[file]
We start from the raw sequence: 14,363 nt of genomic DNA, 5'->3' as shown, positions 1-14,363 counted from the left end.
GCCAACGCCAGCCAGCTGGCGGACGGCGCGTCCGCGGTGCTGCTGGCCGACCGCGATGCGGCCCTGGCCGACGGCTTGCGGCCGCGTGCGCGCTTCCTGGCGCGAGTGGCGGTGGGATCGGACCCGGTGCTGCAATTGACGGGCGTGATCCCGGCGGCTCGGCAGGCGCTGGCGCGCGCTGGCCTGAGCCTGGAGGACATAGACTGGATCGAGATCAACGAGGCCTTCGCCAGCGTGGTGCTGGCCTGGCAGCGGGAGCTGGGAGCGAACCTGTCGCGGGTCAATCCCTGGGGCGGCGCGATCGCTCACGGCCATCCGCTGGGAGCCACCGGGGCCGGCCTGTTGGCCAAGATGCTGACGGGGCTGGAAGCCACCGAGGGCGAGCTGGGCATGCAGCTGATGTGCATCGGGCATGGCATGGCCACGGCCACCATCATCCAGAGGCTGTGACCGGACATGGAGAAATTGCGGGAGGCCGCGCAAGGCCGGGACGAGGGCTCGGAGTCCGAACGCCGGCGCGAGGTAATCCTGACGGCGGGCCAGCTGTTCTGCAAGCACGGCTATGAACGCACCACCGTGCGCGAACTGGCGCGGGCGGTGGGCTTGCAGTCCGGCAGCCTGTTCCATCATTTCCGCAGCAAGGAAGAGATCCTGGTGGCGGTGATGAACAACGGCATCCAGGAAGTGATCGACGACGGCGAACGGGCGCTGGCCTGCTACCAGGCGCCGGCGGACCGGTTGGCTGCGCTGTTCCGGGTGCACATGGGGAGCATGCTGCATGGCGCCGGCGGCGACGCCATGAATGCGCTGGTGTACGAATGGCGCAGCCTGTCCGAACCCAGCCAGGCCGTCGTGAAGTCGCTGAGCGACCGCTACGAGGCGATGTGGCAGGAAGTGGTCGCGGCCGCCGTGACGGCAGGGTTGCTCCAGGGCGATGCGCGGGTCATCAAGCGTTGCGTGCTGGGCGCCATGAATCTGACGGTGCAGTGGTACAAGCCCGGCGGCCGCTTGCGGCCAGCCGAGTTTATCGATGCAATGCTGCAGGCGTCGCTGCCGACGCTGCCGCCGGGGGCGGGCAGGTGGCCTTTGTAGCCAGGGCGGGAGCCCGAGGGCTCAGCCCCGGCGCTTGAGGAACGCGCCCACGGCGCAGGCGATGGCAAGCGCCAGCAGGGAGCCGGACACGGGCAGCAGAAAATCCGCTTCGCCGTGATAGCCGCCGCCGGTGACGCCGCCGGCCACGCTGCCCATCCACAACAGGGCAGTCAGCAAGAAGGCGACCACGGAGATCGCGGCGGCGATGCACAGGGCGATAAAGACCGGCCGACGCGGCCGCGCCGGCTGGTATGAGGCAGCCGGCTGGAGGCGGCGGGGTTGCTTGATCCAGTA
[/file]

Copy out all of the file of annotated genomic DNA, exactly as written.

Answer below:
We start from the raw sequence: 14,363 nt of genomic DNA, 5'->3' as shown, positions 1-14,363 counted from the left end.
GCCAACGCCAGCCAGCTGGCGGACGGCGCGTCCGCGGTGCTGCTGGCCGACCGCGATGCGGCCCTGGCCGACGGCTTGCGGCCGCGTGCGCGCTTCCTGGCGCGAGTGGCGGTGGGATCGGACCCGGTGCTGCAATTGACGGGCGTGATCCCGGCGGCTCGGCAGGCGCTGGCGCGCGCTGGCCTGAGCCTGGAGGACATAGACTGGATCGAGATCAACGAGGCCTTCGCCAGCGTGGTGCTGGCCTGGCAGCGGGAGCTGGGAGCGAACCTGTCGCGGGTCAATCCCTGGGGCGGCGCGATCGCTCACGGCCATCCGCTGGGAGCCACCGGGGCCGGCCTGTTGGCCAAGATGCTGACGGGGCTGGAAGCCACCGAGGGCGAGCTGGGCATGCAGCTGATGTGCATCGGGCATGGCATGGCCACGGCCACCATCATCCAGAGGCTGTGACCGGACATGGAGAAATTGCGGGAGGCCGCGCAAGGCCGGGACGAGGGCTCGGAGTCCGAACGCCGGCGCGAGGTAATCCTGACGGCGGGCCAGCTGTTCTGCAAGCACGGCTATGAACGCACCACCGTGCGCGAACTGGCGCGGGCGGTGGGCTTGCAGTCCGGCAGCCTGTTCCATCATTTCCGCAGCAAGGAAGAGATCCTGGTGGCGGTGATGAACAACGGCATCCAGGAAGTGATCGACGACGGCGAACGGGCGCTGGCCTGCTACCAGGCGCCGGCGGACCGGTTGGCTGCGCTGTTCCGGGTGCACATGGGGAGCATGCTGCATGGCGCCGGCGGCGACGCCATGAATGCGCTGGTGTACGAATGGCGCAGCCTGTCCGAACCCAGCCAGGCCGTCGTGAAGTCGCTGAGCGACCGCTACGAGGCGATGTGGCAGGAAGTGGTCGCGGCCGCCGTGACGGCAGGGTTGCTCCAGGGCGATGCGCGGGTCATCAAGCGTTGCGTGCTGGGCGCCATGAATCTGACGGTGCAGTGGTACAAGCCCGGCGGCCGCTTGCGGCCAGCCGAGTTTATCGATGCAATGCTGCAGGCGTCGCTGCCGACGCTGCCGCCGGGGGCGGGCAGGTGGCCTTTGTAGCCAGGGCGGGAGCCCGAGGGCTCAGCCCCGGCGCTTGAGGAACGCGCCCACGGCGCAGGCGATGGCAAGCGCCAGCAGGGAGCCGGACACGGGCAGCAGAAAATCCGCTTCGCCGTGATAGCCGCCGCCGGTGACGCCGCCGGCCACGCTGCCCATCCACAACAGGGCAGTCAGCAAGAAGGCGACCACGGAGATCGCGGCGGCGATGCACAGGGCGATAAAGACCGGCCGACGCGGCCGCGCCGGCTGGTATGAGGCAGCCGGCTGGAGGCGGCGGGGTTGCTTGATCCAGTA